SDLT for non-residents - Residential Property - Boodle Hatfield

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09 Feb 2021

SDLT for non-residents

SDLT is set to rise by 2% from 1 April 2021 for non-UK residents purchasing residential property in England and Northern Ireland.

The details of these long-awaited proposals were published in November in Finance Bill 2021 and there are a few ‘quirks’.

The surcharge will apply on top of all other rates of SDLT including the 3% additional homes charge, and the flat 15% rate that applies to companies buying dwellings for more than £500k. The additional 2% will apply where the purchaser, or one of them if there are joint purchasers, is non-UK resident. There is however an exception where spouses or civil partners who are living together are purchasing together – the surcharge will not apply unless both are non-UK resident.

For the purposes of this surcharge, there is to be a stand-alone non-residence test. Individuals will generally be non-UK resident if they spend less than 183 days in the UK in a consecutive 365-day period beginning a year prior to and ending a year after the effective date. A refund may be available where the individual becomes UK resident after the tax has been paid.

There are separate rules for companies and trusts. A company will be non-UK resident if it is non-resident for corporation tax purposes, or if it is a close company with non-UK resident individual participators (non-UK residence for such individuals being determined under the rules above). This means that non-UK residents who might be buying through a UK company (because they are buying to let/sell for example) will still be penalised. Where a bare trust purchases a property, the residence of the beneficiary (determined by these rules) will determine whether the surcharge applies. Equally, for ‘life interest’ trusts, the application of the surcharge is determined with reference to the beneficiary’s residence status even if the Trust is liable to pay any SDLT due. If neither of the above apply, each trustee’s residence (whether individuals or corporate) will be determined under these SDLT rules. The surcharge will apply unless all of the trustees are UK resident. There is also a rule preventing the use of a UK resident nominee on the grant of a lease to get around the rules.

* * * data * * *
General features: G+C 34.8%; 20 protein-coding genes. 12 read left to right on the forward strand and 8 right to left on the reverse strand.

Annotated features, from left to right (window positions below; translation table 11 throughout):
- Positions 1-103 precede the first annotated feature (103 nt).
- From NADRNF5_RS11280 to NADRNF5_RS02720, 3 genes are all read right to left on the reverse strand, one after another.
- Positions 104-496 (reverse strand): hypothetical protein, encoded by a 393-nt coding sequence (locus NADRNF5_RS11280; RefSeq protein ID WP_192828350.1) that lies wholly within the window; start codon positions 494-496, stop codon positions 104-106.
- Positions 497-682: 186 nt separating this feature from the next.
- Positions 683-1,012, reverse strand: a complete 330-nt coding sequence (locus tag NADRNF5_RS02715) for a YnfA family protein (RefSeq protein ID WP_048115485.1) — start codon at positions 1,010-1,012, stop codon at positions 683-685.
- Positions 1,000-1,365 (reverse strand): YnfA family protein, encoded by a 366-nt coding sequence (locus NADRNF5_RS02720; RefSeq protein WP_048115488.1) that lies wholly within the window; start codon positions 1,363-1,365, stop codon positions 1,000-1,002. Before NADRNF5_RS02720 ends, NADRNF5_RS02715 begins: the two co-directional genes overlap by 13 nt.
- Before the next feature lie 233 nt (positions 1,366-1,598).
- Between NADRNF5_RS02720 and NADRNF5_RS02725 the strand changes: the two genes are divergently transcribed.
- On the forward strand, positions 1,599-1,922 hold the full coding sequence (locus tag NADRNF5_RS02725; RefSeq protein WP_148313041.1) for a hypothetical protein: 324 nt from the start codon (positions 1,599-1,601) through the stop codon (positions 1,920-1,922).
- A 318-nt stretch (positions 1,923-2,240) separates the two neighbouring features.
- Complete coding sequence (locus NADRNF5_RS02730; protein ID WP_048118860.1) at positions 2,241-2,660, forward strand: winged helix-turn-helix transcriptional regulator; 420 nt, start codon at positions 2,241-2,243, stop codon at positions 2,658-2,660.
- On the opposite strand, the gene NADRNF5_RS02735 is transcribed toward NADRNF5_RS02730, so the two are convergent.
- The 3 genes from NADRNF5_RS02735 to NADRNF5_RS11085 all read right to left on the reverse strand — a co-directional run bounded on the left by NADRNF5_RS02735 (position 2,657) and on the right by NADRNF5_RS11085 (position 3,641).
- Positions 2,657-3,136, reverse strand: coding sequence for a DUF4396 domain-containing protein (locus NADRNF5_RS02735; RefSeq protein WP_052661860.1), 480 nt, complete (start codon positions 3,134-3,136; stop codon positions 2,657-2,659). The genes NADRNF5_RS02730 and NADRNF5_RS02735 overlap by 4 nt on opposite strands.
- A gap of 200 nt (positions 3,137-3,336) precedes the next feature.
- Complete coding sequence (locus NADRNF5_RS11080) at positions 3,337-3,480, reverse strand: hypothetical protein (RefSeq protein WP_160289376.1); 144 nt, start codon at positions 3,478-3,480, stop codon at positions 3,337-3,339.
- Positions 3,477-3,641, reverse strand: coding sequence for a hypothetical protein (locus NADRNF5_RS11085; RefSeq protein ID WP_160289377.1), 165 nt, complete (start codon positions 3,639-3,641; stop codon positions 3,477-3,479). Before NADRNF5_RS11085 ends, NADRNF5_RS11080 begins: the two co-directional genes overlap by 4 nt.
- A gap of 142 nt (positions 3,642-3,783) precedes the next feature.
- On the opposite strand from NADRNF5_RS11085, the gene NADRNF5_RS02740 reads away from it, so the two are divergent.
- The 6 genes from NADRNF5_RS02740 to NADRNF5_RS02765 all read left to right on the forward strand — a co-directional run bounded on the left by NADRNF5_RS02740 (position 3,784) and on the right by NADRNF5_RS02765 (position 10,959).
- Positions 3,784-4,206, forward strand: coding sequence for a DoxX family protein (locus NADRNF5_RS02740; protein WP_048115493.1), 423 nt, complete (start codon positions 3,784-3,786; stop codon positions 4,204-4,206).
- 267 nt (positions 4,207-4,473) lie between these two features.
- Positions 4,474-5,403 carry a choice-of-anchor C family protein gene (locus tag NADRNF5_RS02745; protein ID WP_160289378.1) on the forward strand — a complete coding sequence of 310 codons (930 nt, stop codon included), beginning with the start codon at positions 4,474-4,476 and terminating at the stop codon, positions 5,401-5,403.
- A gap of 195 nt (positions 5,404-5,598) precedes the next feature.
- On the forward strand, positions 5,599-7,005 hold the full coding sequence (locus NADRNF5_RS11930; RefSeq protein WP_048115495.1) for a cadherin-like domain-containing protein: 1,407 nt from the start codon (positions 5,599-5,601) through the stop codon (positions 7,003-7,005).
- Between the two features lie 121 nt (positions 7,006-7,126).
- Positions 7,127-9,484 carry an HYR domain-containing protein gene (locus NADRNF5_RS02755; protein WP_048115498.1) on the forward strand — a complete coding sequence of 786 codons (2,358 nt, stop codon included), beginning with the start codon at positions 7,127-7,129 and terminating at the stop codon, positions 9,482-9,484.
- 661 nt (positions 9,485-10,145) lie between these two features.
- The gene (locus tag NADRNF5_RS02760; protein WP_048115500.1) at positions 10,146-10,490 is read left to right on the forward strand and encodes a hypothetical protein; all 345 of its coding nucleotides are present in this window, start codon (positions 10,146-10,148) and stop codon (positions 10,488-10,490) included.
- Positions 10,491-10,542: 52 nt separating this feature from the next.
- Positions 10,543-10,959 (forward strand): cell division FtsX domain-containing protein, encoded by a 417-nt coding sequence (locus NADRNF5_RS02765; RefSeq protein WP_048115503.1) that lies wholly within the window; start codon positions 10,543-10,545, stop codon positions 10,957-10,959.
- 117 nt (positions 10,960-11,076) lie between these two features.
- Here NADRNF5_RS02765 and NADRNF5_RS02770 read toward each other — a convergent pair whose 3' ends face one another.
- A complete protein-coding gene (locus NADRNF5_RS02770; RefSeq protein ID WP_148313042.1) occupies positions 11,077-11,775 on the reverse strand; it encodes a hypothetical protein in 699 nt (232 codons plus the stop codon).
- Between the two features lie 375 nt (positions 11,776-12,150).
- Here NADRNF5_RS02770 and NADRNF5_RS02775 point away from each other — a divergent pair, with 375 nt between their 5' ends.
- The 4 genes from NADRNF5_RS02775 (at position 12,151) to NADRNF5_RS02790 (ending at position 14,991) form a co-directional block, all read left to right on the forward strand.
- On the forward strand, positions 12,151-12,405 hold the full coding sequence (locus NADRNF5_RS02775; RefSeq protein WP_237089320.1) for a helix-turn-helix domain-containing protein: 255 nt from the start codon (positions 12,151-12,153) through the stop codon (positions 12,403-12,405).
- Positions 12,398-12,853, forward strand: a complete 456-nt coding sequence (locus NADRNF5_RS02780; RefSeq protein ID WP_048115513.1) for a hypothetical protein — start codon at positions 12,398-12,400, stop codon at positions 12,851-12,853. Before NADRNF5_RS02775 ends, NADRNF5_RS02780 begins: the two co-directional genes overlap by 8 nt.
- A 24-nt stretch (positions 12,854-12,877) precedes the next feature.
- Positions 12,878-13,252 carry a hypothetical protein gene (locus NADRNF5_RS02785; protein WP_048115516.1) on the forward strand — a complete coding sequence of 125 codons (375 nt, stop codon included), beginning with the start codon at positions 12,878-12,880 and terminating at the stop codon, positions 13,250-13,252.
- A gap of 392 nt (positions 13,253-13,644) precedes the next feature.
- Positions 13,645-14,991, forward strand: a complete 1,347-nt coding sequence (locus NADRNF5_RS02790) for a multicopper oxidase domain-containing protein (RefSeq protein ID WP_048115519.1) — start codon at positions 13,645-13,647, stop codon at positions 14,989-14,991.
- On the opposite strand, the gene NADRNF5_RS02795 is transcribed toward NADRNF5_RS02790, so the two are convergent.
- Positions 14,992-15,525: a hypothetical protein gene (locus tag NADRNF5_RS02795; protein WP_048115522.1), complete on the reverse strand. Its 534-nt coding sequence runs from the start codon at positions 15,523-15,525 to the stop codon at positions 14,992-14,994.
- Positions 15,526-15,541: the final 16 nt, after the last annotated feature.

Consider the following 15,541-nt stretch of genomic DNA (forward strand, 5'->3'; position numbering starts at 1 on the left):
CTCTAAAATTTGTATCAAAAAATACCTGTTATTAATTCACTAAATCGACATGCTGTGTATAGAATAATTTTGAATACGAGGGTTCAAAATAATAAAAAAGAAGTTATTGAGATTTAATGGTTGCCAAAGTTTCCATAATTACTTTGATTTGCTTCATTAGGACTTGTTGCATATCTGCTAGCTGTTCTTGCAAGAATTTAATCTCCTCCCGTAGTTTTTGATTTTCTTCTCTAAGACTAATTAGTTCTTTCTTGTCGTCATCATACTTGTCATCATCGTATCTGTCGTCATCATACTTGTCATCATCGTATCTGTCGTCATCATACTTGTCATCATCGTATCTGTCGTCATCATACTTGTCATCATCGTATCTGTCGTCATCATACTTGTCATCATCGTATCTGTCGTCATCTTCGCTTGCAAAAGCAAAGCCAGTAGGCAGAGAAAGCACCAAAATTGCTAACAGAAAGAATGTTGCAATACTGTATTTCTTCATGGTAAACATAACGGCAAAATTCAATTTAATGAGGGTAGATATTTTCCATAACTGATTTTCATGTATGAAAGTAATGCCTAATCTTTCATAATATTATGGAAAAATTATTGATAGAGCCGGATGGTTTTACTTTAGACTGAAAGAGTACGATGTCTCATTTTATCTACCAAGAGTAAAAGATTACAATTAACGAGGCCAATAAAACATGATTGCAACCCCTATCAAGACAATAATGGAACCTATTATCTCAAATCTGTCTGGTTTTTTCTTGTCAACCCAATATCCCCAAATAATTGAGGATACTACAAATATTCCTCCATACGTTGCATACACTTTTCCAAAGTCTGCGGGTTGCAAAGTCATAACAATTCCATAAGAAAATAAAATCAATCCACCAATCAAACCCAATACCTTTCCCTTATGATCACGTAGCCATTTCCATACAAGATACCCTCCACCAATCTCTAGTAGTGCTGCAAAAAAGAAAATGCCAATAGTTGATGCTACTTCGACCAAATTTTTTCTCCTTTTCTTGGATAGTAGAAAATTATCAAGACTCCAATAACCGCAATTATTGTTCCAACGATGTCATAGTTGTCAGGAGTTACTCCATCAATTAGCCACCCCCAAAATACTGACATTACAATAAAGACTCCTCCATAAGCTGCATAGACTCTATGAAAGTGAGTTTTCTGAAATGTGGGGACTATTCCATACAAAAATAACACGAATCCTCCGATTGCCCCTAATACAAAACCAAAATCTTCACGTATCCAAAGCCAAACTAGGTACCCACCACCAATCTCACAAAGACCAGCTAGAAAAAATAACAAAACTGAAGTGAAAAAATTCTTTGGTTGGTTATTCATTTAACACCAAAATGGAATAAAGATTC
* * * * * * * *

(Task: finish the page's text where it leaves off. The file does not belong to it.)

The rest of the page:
The contents of the Finance Bill are due to be confirmed at the Budget. It will be interesting to see whether these provisions remain, or whether the government’s priorities have changed.